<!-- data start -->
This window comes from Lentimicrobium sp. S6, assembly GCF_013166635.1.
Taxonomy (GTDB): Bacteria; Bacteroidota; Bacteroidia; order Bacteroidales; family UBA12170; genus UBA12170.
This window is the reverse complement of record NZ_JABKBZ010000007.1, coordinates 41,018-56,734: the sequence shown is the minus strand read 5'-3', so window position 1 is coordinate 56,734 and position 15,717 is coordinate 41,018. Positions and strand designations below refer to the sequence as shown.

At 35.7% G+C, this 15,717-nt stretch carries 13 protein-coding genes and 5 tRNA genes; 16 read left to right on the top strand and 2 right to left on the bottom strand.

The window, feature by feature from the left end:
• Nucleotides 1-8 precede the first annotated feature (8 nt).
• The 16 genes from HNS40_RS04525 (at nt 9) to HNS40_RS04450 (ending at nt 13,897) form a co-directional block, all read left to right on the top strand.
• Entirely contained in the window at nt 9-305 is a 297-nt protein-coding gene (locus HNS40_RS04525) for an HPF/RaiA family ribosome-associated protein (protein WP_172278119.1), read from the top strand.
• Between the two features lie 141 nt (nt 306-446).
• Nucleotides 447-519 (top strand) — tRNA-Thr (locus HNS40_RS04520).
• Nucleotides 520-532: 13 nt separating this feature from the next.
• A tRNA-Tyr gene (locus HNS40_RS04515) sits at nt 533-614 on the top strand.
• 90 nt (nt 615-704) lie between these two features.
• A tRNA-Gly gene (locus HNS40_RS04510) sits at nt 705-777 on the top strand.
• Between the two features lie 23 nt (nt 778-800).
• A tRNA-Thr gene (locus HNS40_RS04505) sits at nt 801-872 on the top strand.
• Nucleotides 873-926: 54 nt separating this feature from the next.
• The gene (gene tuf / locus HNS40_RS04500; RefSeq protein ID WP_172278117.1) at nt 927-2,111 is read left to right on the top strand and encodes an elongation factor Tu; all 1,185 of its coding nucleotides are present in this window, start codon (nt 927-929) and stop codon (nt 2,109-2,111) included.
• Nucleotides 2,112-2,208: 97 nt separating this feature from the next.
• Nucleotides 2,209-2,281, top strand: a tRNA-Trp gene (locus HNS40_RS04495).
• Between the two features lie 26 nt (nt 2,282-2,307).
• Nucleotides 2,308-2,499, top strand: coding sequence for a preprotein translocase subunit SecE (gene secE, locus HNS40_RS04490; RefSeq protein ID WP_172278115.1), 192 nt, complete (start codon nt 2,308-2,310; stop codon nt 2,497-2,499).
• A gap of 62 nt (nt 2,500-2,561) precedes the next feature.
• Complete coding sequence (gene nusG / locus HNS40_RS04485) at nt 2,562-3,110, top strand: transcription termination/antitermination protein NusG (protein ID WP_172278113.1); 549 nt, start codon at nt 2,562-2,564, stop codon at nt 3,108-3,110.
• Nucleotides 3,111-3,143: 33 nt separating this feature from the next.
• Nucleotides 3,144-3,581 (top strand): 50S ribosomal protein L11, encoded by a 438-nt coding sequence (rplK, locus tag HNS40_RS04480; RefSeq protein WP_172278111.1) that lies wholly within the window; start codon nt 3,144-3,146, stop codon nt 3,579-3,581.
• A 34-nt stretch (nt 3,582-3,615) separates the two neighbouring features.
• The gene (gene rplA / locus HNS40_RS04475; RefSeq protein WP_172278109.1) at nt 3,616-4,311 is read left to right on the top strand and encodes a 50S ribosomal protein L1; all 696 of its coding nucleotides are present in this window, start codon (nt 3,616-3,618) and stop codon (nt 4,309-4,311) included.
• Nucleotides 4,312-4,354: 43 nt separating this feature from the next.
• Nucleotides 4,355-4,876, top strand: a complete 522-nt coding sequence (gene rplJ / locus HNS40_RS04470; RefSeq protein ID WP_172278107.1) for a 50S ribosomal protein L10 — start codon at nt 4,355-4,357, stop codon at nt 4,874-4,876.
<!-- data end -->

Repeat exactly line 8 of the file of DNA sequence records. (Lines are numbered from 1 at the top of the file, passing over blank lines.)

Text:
• Entirely contained in the window at nt 9-305 is a 297-nt protein-coding gene (locus HNS40_RS04525) for an HPF/RaiA family ribosome-associated protein (protein WP_172278119.1), read from the top strand.